Airlines take a lot of heat for losing luggage or getting into scrapes with passengers. But every once in a while, airline staff go above and beyond to help a customer that makes it feel that you're actually flying the friendly skies.
This was the case when a first grader from North Dakota left a treasured Nike shirt on a Delta plane on the way home from a trip to California. This wasn't an ordinary shirt. According to WDAY, it was the shirt that Brian Holzer, Cole's father, was wearing when he died two years ago in a freak accident after he fell while putting up Christmas Lights.
Cole, 7, reportedly carried the tattered shirt everywhere and would even cuddle up with it before going to bed because ”it reminds me of my dad,” the boy told WDAY.
On the highway driving back from the airport, Cole realized he'd left the shirt on the plane. A family friend who was traveling with them, called Delta, sobbing. “I started by calling the Delta 800 number and I tried to keep my composure, I am pretty emotional, I cried, the lady on the other end cried,” Kelly Cruchet said.
Delta staff, from the ground crew to the ticket agents, went on the look out for the shirt, and ultimately found it in the garbage.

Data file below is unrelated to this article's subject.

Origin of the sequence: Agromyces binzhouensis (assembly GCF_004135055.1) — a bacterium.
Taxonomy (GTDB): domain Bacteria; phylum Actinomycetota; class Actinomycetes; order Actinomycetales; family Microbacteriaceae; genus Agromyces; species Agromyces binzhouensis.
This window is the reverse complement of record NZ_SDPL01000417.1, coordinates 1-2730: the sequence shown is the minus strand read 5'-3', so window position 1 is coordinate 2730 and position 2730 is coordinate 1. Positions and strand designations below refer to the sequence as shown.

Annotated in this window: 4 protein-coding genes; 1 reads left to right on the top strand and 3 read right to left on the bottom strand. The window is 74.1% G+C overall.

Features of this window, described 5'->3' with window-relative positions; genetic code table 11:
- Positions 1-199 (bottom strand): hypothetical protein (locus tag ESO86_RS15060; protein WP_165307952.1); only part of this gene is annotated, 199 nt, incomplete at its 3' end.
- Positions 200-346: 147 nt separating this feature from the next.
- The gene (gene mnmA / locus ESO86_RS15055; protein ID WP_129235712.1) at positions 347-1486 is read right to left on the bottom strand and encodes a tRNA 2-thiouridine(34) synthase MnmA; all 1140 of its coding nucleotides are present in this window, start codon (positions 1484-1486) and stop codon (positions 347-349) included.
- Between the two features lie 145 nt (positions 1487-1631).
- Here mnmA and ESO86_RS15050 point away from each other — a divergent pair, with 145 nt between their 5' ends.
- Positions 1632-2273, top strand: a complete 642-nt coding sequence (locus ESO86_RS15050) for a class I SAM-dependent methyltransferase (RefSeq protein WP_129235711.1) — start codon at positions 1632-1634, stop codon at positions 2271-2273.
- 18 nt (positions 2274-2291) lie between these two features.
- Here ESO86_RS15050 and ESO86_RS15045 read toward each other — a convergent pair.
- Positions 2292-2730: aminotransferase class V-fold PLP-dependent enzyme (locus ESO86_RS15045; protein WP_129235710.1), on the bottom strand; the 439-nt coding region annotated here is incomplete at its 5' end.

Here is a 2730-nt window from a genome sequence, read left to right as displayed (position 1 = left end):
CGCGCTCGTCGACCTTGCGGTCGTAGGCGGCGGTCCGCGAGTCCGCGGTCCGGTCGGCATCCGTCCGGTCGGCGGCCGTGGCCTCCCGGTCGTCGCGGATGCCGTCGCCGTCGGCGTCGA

Kelly Holzer, Cole's mom, said the news of the recovered shirt brought a new round of tears. ”They found it, they looked through the garbage and found it. I cried some more. I started crying, Cole started crying.”
Most airlines have a lost and found department where passengers can report items lost. One airline, U.K.'s Thomson Airways, even has a special program that allows kids to check in their stuffed animals and get a special tag at the gate.
Despite the shirt being found in the garbage, a Delta spokesman told FoxNews.com that the airline has a rigorous process in place for logging forgotten items and articles found on their planes.
“Efforts made to reunite this very special shirt with this customer and his family is another fantastic example of Delta people going above and beyond for our customers and truly speaks to the culture of our dedicated employees.”
It's unclear had the Holzers not immediately made the call to the airlines about the missing shirt that the airline's lost item reporting system would have done much to recover the item. After all, it was about to be thrown out.